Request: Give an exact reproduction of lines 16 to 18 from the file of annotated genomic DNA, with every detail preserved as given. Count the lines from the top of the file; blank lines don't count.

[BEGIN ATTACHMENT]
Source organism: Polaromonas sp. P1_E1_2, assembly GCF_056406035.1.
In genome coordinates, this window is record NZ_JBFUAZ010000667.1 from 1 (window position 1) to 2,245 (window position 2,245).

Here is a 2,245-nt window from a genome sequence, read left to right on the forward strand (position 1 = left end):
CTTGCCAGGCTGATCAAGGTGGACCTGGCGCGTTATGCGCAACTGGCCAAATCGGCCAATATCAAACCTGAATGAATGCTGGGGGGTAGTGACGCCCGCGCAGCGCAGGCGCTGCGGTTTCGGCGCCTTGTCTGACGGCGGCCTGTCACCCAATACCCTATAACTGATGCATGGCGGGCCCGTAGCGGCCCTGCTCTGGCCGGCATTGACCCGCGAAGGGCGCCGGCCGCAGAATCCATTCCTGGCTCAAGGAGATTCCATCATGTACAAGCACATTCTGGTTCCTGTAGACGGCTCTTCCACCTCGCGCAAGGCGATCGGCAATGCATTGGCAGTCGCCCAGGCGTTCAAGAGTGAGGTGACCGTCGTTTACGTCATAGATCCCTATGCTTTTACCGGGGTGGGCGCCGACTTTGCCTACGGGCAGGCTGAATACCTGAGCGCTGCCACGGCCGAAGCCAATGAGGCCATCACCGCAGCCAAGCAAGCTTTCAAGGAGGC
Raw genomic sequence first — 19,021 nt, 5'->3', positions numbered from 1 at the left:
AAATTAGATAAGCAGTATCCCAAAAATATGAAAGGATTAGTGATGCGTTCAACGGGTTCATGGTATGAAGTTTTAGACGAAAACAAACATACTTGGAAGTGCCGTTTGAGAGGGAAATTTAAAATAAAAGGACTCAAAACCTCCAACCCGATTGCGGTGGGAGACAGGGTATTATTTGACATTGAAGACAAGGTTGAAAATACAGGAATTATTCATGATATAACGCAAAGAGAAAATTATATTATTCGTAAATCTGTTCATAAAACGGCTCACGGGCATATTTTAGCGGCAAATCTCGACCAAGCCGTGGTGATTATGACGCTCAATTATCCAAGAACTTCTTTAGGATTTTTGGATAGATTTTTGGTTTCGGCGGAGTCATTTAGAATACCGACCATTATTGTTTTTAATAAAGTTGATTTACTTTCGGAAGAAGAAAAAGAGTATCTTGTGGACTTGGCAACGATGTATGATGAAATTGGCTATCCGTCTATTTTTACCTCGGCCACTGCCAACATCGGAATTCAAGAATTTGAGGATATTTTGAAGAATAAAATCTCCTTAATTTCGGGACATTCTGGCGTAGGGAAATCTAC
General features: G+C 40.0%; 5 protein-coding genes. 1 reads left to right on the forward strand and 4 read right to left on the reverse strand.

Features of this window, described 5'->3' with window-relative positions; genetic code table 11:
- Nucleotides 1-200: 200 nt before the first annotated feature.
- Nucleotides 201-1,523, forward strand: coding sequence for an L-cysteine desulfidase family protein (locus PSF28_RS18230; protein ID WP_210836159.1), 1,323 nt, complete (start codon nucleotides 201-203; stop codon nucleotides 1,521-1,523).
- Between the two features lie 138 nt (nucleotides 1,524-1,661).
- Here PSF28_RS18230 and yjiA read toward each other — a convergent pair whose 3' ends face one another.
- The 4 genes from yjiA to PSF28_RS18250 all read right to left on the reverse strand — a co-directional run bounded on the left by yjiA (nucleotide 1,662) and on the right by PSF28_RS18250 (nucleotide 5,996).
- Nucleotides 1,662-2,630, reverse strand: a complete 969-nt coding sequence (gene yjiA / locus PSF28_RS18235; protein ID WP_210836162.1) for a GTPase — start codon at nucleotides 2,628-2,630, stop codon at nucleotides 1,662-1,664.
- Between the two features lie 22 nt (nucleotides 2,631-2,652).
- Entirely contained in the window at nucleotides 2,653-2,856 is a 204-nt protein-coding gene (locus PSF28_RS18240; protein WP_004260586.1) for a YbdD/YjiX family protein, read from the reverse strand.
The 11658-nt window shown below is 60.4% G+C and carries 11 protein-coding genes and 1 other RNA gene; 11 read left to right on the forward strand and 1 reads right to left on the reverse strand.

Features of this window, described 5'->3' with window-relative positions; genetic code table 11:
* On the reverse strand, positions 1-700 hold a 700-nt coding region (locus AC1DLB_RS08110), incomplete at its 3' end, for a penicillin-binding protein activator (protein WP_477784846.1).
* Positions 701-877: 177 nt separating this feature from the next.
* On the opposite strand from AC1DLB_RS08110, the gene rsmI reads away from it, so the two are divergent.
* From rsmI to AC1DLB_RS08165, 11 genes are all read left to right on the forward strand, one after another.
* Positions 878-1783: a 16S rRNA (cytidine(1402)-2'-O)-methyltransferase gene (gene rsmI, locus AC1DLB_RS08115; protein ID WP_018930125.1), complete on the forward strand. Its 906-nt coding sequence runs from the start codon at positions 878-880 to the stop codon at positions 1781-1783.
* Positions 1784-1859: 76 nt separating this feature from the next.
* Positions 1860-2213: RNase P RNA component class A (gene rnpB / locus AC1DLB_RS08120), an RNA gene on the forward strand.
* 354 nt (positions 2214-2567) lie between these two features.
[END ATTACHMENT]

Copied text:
- Entirely contained in the window at nucleotides 2,653-2,856 is a 204-nt protein-coding gene (locus PSF28_RS18240; protein WP_004260586.1) for a YbdD/YjiX family protein, read from the reverse strand.
The 11658-nt window shown below is 60.4% G+C and carries 11 protein-coding genes and 1 other RNA gene; 11 read left to right on the forward strand and 1 reads right to left on the reverse strand.

Features of this window, described 5'->3' with window-relative positions; genetic code table 11: